By 2020, the US should have a payment system that is faster, ubiquitous, broadly inclusive, safe, highly secure and efficient. That is the primary goal of the Faster Payments Task Force, a coalition of financial institutions, non-bank payment providers, businesses, consumer groups, government agencies and other bodies brought together by the Federal Reserve.
In a recently published report, the task force stressed that achieving this ambition will depend on ubiquitous receipt – meaning all payment providers can receive faster payments and make funds available to customers in real time.
It also outlined other key challenges and the actions required to overcome them.
One of the biggest obstacles facing the development of a faster payments system in the US is interoperability. The marketplace already consists of several payment solutions, with more expected to follow. While this level of consumer choice is positive, the task force noted that there is “little or no value” – for businesses or consumers – in having to invest in various solutions to reach the widest possible audience of end users.
The ideal situation would be for faster payment transactions to move smoothly between solutions, but this sort of interoperability can be hindered by discrepancies in technical infrastructure and business processes. There are also differences in rules, policies and functionality that can make it difficult for transactions involving different solutions to deliver a coherent user experience.
Security is always a major consideration in payments, but it becomes an even bigger concern when various solutions and providers are involved. The Faster Payments Task Force pointed out that a security weakness in any single solution can compromise the system as a whole.
If the industry is to achieve the 2020 goals set out in the report, one principle that will be absolutely crucial is collaboration. The report noted that – unlike other countries that have taken a government-led approach or established a central faster payments system managed by a single operator – the US has adopted a market-driven strategy. The consequence of this is an expanding ecosystem of operators and stakeholders, which must work together to deliver comprehensive change across the sector.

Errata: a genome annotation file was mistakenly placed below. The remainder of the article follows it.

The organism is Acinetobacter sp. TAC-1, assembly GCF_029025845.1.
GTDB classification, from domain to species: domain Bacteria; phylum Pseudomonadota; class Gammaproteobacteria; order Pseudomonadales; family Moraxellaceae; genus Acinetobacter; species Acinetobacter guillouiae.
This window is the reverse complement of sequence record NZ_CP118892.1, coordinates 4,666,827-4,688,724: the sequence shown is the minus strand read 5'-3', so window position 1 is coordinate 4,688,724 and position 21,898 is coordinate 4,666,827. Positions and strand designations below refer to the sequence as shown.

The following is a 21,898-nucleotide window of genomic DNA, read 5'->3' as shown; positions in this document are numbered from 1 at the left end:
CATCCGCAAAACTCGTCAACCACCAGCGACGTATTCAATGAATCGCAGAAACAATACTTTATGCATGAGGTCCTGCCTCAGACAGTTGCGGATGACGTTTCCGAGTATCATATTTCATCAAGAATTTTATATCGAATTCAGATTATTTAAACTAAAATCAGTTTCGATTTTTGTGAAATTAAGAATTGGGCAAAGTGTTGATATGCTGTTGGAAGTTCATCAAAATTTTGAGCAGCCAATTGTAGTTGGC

The Fed task force outlined three key areas where action is needed to maintain momentum in the development of a US faster payments system: governance and regulation; infrastructure; and sustainability and evolution.
It called for the establishment of a formal governance framework, as well as consistent rules, standards and requirements to ensure payments can move across solutions without compromising security, reliability or transparency for consumers. Furthermore, evaluation of laws and regulations covering the payments industry could be required to ensure legislation is suited to real-time payments.
In terms of infrastructure, the report said there should be a design for faster payments solutions to interoperate via directory services, while the Federal Reserve should be tasked with developing a 24-hour, 365-days-a-year settlement service.
On the sustainability and evolution front, the US faster payments system should be “future-focused” and “able to address evolving security threats, meet changing end-user needs, and foster continuous innovation through new technologies”. The task force backed the development of fraud detection, reporting and information-sharing methods to strengthen security. It also called for ongoing research in areas such as cross-border payments and emerging technologies. In the case of the latter, there is a need to “deepen understanding of the risks they may pose as well as the benefits they may offer”.
Progress in these areas could lay the groundwork for a system that will “deliver broad benefits to American consumers, businesses and government agencies through enhanced security and fraud prevention, and seamless end-to-end payments”, the Faster Payments Task Force said. Other potential advantages include serving unmet needs for cross-border transactions and extending services to unbanked, underserved portions of the population.
Developments over the coming years will show just how realistic and achievable these goals are, and provide an insight into what the US payments industry of the future could look like.